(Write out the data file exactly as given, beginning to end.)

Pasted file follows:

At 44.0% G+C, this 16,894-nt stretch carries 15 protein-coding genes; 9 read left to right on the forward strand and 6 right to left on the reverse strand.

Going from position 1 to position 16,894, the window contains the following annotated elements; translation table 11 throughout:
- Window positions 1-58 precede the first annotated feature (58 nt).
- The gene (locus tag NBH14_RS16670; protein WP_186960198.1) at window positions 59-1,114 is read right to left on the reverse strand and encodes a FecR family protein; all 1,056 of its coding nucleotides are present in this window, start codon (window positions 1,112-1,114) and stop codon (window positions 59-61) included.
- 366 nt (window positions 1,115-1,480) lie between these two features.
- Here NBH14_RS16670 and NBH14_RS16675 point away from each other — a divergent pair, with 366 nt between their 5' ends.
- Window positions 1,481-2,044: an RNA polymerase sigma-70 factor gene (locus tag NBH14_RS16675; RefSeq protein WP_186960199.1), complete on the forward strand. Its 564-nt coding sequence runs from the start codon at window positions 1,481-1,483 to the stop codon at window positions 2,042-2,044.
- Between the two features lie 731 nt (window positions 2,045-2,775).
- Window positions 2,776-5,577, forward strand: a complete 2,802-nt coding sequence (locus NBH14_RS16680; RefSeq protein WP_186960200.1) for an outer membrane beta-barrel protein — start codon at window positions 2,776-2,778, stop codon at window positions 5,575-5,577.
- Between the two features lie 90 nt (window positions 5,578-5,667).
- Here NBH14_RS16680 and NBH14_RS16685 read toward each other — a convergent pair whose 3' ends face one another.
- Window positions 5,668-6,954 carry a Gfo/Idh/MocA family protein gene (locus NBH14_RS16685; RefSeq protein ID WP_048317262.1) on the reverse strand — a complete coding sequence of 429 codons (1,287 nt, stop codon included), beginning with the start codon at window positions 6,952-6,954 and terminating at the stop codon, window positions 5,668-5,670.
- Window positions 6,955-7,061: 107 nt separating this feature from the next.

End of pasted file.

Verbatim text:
At 44.0% G+C, this 16,894-nt stretch carries 15 protein-coding genes; 9 read left to right on the forward strand and 6 right to left on the reverse strand.

Going from position 1 to position 16,894, the window contains the following annotated elements; translation table 11 throughout:
- Window positions 1-58 precede the first annotated feature (58 nt).
- The gene (locus tag NBH14_RS16670; protein WP_186960198.1) at window positions 59-1,114 is read right to left on the reverse strand and encodes a FecR family protein; all 1,056 of its coding nucleotides are present in this window, start codon (window positions 1,112-1,114) and stop codon (window positions 59-61) included.
- 366 nt (window positions 1,115-1,480) lie between these two features.
- Here NBH14_RS16670 and NBH14_RS16675 point away from each other — a divergent pair, with 366 nt between their 5' ends.
- Window positions 1,481-2,044: an RNA polymerase sigma-70 factor gene (locus tag NBH14_RS16675; RefSeq protein WP_186960199.1), complete on the forward strand. Its 564-nt coding sequence runs from the start codon at window positions 1,481-1,483 to the stop codon at window positions 2,042-2,044.
- Between the two features lie 731 nt (window positions 2,045-2,775).
- Window positions 2,776-5,577, forward strand: a complete 2,802-nt coding sequence (locus NBH14_RS16680; RefSeq protein WP_186960200.1) for an outer membrane beta-barrel protein — start codon at window positions 2,776-2,778, stop codon at window positions 5,575-5,577.
- Between the two features lie 90 nt (window positions 5,578-5,667).
- Here NBH14_RS16680 and NBH14_RS16685 read toward each other — a convergent pair whose 3' ends face one another.
- Window positions 5,668-6,954 carry a Gfo/Idh/MocA family protein gene (locus NBH14_RS16685; RefSeq protein ID WP_048317262.1) on the reverse strand — a complete coding sequence of 429 codons (1,287 nt, stop codon included), beginning with the start codon at window positions 6,952-6,954 and terminating at the stop codon, window positions 5,668-5,670.
- Window positions 6,955-7,061: 107 nt separating this feature from the next.